The new "open systems" product needed a new name to symbolize its break from the Wang world and the move into non-proprietary systems. The name that was chosen was APPX, a contraction of APPlication eXcellence. Thus, the product, which would ultimately lend its name to the company, was born.
APPX incorporated the functionality, ease of use, WYSIWYG design, and other proven concepts from SPEED II, but was designed to be platform independent. The DEC VAX was the first supported platform. Support for various Unix operating systems soon followed. But, while the software product itself continued to mature and improve, the ownership underwent some changes.
In 1991, TOM Software licensed the marketing rights for SPEED II and APPX, the product of the future, to Kennedy and Company, a large TOM reseller in Richmond, Virginia. Kennedy and Company continued to market the products through the reseller network, made significant improvements to the products, and ultimately purchased both the SPEED II and APPX products from TOM Software.
In December 1992, Kennedy and Company was sold to Tredegar Industries, Inc., a Richmond, Virginia manufacturing company. In 1993 the company name was changed from Kennedy and Company to APPX Software, Inc. Tredagar invested heavily in R&D for the APPX product. As a result, significant new functionality was added to the product and the initial ports to the Windows® and Linux platforms were completed.
Over the next few years, R&D continued and APPX arrived on the market for an increasing variety of platforms. APPX remained true to the tenets of SPEED II, offering fast and easy customization by utilizing the proven "Design and Run" technology. Work continued to improve performance and reliability on Unix and Windows platforms, while still offering a clean, automated migration procedure for customers wishing to move from SPEED II to APPX.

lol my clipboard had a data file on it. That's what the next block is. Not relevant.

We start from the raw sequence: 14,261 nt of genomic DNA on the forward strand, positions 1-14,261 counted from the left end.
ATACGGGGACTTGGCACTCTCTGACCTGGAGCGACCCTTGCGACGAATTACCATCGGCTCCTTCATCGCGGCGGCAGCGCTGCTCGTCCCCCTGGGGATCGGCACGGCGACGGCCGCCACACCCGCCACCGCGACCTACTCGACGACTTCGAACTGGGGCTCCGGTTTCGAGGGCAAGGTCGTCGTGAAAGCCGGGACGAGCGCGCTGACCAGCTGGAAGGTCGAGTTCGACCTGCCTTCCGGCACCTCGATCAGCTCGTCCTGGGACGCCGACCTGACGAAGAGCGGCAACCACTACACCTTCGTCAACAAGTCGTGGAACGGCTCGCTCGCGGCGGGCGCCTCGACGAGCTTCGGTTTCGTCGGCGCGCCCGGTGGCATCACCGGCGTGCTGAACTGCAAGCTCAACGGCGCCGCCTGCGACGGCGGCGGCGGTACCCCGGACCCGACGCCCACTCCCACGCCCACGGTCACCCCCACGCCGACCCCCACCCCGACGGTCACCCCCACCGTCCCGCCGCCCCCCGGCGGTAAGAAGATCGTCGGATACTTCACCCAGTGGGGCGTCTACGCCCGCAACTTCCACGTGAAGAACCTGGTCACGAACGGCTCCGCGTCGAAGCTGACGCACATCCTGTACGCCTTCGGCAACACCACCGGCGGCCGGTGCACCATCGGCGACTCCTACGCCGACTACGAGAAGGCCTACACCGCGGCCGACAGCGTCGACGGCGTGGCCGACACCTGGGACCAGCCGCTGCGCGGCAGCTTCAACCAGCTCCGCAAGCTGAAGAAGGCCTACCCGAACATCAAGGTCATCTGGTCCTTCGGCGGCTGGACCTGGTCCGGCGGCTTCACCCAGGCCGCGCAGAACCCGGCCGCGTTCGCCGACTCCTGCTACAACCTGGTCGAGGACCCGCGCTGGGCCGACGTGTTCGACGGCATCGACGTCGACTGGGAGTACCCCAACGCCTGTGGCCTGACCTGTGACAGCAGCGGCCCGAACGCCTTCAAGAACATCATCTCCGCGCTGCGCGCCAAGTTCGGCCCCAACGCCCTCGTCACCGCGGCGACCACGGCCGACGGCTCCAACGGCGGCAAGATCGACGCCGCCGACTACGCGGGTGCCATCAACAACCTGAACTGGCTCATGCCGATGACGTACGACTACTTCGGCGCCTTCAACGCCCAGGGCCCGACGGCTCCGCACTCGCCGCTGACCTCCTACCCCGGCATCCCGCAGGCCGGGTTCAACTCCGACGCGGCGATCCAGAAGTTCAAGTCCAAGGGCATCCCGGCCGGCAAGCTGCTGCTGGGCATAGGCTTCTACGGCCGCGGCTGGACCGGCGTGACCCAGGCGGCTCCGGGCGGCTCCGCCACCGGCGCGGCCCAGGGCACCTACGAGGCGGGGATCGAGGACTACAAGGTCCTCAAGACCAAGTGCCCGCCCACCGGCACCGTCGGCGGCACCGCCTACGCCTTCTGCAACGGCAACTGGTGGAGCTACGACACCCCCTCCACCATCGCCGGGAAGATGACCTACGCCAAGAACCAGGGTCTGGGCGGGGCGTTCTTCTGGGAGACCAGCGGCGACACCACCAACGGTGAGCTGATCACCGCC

In January of 1998, APPX Software, Inc. changed hands again when a trio of former resellers stepped up to purchase the company. Steve Frizzell, formerly of C-Side Systems, Inc. and one of the purchasing VARs, was named president of the company, and its headquarters were moved to Jacksonville, Florida. The new owners made a commitment, both emotional and financial, to bring APPX into the 21st century as a state-of-the-art software product, and set into place procedures and personnel to do just that.
Those goals are being realized. Customers and resellers now have the most powerful, most flexible product on the marketplace, and the ability to meet their data processing needs easier and faster than any competitor. New users are discovering APPX, and realizing that their computers can work for their organization's benefit when the right software products are utilized. And new resellers are finding an expanding market where their expertise can be translated into customized solutions that their clients will truly be happy with.
The future is bright for APPX. Hundreds of new users have taken advantage of our APPX for Linux Promotion, and are creating custom solutions for their own use or for the marketplace. On Linux platforms, no product can compete with APPX in terms of functionality, ease of use, experience, and transportability. Our upcoming port to the IBM AS/400 promises to bring a huge new customer base to APPX, as thousands of AS/400 sites discover a development product unlike anything they have seen before.
From "Subroutines and Programs for Efficient Economic Development" to "Design and Run Technology" to "Software Designed to Deal With Change", APPX has evolved over the years into what it is now: The Premier Development and Runtime Environment for Business Application Software™.